Many drivers may not like the gist of this article, but as we enter the winter driving season, we need to be aware that it is not the snow and icy roads that cause crashes, but rather stupid driving. It happens every year, no matter how much safety experts try to get motorists to slow down when roads are slippery.
Unfortunately, drivers like to blame something or someone else for their mistakes. It makes them feel like it wasn't their fault. When they skid off the road, they blame snow or ice on the roads. But, was it the snow, or was it really the driver's fault for driving too fast for the snowy conditions?
Article 1180 of state Vehicle and Traffic Law states: "No person shall drive a vehicle at a speed greater than is reasonable and prudent under the conditions and having regard to the actual and potential hazards then existing". Drivers, this covers it all! Look at the wording here. It speaks about "reasonable and prudent." It's not reasonable and prudent to drive fast on slippery roads. Black ice? Still no excuse. If it's winter and there has been snow, there is potential for black ice the wording of "actual hazards" covers snow and ice on the roads and the words "potential hazards" certainly covers the possibility of black ice or slippery spots, does it not?
Still not convinced that skidding off the road or into another car or object is caused by the snow and not driver error? Well, a little further in article 1180 we find words that include: "The driver of every vehicle shall ... drive at an appropriate reduced speed ... by reason of weather or highway conditions ..."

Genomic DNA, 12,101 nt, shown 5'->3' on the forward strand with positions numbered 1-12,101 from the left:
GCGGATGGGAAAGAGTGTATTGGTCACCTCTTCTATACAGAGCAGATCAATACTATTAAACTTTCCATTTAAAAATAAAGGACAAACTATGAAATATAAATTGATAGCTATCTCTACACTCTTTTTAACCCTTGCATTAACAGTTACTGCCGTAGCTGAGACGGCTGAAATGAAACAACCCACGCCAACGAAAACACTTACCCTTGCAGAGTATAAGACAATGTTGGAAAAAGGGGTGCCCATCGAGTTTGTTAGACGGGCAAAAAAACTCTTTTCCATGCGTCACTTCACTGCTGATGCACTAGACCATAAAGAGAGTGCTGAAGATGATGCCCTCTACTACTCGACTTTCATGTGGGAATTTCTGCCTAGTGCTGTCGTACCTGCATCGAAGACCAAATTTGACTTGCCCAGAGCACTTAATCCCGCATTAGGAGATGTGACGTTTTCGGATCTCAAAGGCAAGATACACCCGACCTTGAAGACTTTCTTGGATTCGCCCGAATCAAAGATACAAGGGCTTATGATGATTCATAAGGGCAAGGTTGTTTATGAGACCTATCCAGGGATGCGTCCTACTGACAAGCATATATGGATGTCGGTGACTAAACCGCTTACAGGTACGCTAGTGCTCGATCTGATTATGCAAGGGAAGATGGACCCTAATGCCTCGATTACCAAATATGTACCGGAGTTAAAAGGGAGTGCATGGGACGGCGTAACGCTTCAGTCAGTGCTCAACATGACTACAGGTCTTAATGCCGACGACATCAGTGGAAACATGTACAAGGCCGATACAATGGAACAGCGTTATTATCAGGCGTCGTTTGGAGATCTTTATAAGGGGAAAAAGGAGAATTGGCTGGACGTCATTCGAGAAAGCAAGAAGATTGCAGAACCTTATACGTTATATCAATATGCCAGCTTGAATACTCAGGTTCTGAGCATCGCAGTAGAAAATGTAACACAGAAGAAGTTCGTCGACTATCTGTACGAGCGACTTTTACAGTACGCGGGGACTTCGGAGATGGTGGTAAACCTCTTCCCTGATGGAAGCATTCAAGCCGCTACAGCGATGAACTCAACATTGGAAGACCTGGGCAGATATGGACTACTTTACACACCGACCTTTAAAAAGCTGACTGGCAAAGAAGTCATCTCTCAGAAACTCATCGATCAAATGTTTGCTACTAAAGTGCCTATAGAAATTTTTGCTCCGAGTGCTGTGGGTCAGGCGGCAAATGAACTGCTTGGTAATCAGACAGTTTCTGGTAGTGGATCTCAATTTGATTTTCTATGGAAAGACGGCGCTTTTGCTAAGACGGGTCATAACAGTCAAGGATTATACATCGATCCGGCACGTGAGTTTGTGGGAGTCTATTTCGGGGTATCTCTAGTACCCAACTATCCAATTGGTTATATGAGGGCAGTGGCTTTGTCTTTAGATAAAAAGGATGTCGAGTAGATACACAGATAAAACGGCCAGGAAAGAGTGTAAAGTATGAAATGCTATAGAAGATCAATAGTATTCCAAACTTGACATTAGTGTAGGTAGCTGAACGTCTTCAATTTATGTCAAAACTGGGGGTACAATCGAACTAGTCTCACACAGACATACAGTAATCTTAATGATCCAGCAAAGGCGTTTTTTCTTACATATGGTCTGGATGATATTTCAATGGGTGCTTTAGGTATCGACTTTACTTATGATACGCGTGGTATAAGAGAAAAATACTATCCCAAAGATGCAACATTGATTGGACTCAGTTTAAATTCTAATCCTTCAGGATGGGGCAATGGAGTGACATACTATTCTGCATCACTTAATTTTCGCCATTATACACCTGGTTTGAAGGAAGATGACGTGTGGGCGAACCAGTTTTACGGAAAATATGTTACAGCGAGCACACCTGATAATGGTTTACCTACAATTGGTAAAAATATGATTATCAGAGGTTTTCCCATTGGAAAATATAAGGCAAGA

Being a good driver means complying with article 1180, which means driving slowly enough and carefully enough to not lose control, even under horrible road conditions. Are you good enough?
Just in case you still believe it's not reasonable to think snow and ice don't cause crashes, check out this statement: "Rain, snow, fog, sleet, or icy pavements have never caused an accident", a direct quote from the Loss Control Department of Utica National Insurance Group.
A recent Did You Know article challenged drivers to "be the best driver you can be." Do you do this all the time, every time, in every type of weather conditions? If you can honestly answer "yes" to this question, then you are indeed a good driver, and if this is true, it won't be you going off the road in winter conditions, it will be someone else - someone who isn't such a good driver as he/she thinks they are!
For more articles on traffic law and safety, go to the traffic safety board's website at www.franklincony.org and click on "Traffic Safety Board" under departments then look for Did You Know articles under "services."